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Eras Journal - Veldmeijer, A.:Archaeologically attested cordage. Terminology on the basis of the material from Ptolemaic and Roman Berenike (Egyptian Red Sea coast)

Archaeologically attested cordage. Terminology on the basis of the material from Ptolemaic and Roman Berenike (Egyptian Red Sea coast)

André J. Veldmeijer

(PalArch Foundation, Netherlands)

Abstract

Introduction

The idea of cordage as a separate category of small finds, and the presence of a specialist in it, is a phenomenon that is not often encountered on archaeological excavations. Yet the important role of cordage in society (ancient and modern alike) should allow for such a specialism to be included in archaeological research. The fact that cordage is used to tie, whether it be goats to a gels , meat and fish to a wooden crossbeam or secure the cargo in a ship, is common knowledge, and equally well-known is the fact that sailing inevitably involves the use of cordage. But, for instance, the fact that some ships in ancient Egypt, and indeed in other parts of the world, were and even up to the present day are built literally by 'sewing' the various parts together is one less universally known.

Cordage entails more than linear strands for binding and tying. Netting, for example, used for carrying pottery, for sacks and for fishing, can also be regarded as cordage. Often matting, saddles and pot stands are made entirely of cordage, whereas various other objects such as baskets, brushes, and brooms are made with cordage. Also, many objects, which are not related to basketry or cordage and are put together from various parts such as, for instance, ploughs, use cordage to connect the parts, instead of metal nails, as we would nowadays. Cordage also plays an important part in various other objects, but not to tie, as, for instance, in jar stoppers. In Pharaonic Egypt, land was measured with knotted cordage. The use of cordage with knots as an information carrier is known from various parts of the world, and knots also had a magical aspect in ancient Egypt.

As is evident from the above, cordage is a multi-purpose, multi-functional and, above all, reusable material, which was already in use before man could make other objects that are considered to be of importance to archaeology, such as pottery. One of the oldest examples of cordage dates back to more than 35,000 years BP.[1] An instance of cordage of about 17,000 years old has been found in the Lascaux caves.[2] Unfortunately the preservation of cordage (or any other organic vegetable material) is problematic because of its perishable character. This, obviously, limits the research possibilities. In Egypt, however, the climate is extremely good for the preservation of organic material. Excavation reports often mention the presence, and usually no more than that, of cordage on prehistoric[3]as well as younger sites.[4] None has been studied exhaustively, with the exception of the material from Amarna,[5]Berenike[6] and Myos Hormos,[7]and to a lesser extent, Deir el-Medina.[8] Wendrich[9]discussed the cordage from Qasr Ibrim only in passing but some general information on cordage, basketry and ethno-archaeological research can be found in this study. Studies on the Qasr Ibrim material are currently in preparation.[10] Few isolated studies of cordage have been carried out[11] and research on the depiction of cordage or cordage related scenes is largely limited to Teeter.[12] Some ethnographic or ethno-archaeological work has been done.[13] Finally, Greiss[14] identified the materials from which cordage and basketry were made, without discussing the objects themselves.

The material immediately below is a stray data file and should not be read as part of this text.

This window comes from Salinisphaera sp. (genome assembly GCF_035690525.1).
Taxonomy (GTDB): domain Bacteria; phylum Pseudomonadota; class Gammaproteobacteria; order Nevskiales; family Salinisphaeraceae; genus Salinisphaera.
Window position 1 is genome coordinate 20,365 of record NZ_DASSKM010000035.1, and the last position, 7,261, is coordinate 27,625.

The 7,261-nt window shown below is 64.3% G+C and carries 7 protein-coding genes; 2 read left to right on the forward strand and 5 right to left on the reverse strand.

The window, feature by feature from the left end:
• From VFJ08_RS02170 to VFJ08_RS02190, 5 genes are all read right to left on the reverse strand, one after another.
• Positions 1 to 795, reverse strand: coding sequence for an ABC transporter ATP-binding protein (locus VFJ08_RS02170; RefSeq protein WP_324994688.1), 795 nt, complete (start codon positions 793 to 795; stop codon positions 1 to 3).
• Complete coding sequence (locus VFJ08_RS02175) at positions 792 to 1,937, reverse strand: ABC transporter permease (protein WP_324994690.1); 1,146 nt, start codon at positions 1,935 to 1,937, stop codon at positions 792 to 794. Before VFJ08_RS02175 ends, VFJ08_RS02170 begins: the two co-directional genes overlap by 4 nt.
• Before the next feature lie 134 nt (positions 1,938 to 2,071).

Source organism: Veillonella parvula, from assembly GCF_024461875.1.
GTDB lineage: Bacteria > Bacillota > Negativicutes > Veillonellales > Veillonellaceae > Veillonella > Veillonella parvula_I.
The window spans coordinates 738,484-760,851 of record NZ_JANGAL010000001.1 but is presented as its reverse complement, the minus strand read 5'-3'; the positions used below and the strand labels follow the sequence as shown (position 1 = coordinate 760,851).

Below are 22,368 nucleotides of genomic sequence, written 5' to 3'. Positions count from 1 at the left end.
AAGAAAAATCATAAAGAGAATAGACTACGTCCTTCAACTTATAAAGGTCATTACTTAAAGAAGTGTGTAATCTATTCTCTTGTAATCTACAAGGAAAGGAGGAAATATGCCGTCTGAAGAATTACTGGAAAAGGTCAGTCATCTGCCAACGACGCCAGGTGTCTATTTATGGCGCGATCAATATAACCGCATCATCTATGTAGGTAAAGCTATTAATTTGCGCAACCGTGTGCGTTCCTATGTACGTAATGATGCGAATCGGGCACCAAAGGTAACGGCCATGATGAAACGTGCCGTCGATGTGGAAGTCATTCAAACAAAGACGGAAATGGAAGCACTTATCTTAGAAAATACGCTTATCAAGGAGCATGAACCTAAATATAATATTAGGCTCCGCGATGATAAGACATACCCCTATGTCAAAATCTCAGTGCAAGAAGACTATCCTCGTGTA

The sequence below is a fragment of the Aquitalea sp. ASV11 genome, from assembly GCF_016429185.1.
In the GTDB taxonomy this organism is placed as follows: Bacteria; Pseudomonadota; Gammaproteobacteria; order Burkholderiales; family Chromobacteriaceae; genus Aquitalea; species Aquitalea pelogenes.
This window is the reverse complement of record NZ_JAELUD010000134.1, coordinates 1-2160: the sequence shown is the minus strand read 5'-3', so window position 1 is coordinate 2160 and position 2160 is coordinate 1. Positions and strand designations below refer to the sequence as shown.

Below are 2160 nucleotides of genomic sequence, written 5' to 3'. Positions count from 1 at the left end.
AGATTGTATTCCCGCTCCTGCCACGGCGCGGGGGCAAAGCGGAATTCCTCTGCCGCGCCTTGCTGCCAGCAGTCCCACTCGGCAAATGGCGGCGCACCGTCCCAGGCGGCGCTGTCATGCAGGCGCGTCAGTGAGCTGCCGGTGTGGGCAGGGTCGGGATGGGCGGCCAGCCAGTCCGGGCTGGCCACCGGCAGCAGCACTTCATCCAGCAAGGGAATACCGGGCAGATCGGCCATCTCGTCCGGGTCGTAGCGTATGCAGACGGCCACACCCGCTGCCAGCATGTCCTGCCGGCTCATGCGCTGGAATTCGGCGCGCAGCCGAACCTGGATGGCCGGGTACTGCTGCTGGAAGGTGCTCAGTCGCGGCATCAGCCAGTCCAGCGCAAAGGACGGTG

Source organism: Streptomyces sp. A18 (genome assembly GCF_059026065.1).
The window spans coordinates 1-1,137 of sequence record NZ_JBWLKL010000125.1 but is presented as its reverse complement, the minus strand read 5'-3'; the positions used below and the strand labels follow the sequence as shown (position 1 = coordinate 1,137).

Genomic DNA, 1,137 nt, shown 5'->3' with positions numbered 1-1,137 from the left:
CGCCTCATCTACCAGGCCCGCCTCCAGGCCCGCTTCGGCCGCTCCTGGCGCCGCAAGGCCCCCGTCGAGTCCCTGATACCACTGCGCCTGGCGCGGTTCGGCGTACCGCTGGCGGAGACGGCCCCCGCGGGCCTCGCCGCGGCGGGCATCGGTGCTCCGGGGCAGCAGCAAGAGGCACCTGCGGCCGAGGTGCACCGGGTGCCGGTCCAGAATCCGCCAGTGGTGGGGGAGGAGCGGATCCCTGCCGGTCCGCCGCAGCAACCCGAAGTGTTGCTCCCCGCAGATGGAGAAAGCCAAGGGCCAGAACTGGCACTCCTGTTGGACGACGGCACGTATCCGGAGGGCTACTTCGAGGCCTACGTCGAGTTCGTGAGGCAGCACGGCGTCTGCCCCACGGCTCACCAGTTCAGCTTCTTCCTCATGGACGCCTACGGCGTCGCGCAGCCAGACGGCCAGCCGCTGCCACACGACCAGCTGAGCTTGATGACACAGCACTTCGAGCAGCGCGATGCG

The aim of this paper is to discuss the terminology used and present new terms, and, if necessary, revise older terms in order to establish a basic tool box for the study of archaeologically attested cordage.

1. Terminology

Berenike, the Ptolemaic and Roman harbour site, was, according to Pliny the Elder,[15] founded by Ptolemy II Philadelphus in about 275 BCE and named after his mother. The city was most likely founded for the importation of African elephants which were utilised in warfare by the Ptolemaic army. The animals were transported on special ships (elephantagoi) to Berenike on the Egyptian Red Sea coast (figure 1), approximately 800 km south of Suez and 260 km east of Aswan, after which they were transported through the desert to the Nile Valley and through the Valley northwards. But throughout much of the Ptolemaic and Roman period, the town acted as a conduit via trans-desert roads joining the city to emporia on the Nile for other items as well.[16]

The research on the material from Berenike has provided a database of more than 9,000 fragments of cordage, and during the course of its preparation, the need to revise some of the commonly-used terms became apparent.[17] Table 1 shows the different characteristics of cordage, each of which is discussed below. However, one should remember that the focus of the research was archaeologically attested cordage, and consequently, information that could not be obtained from archaeological contexts, such as the production and price, are not discussed or only mentioned in passing.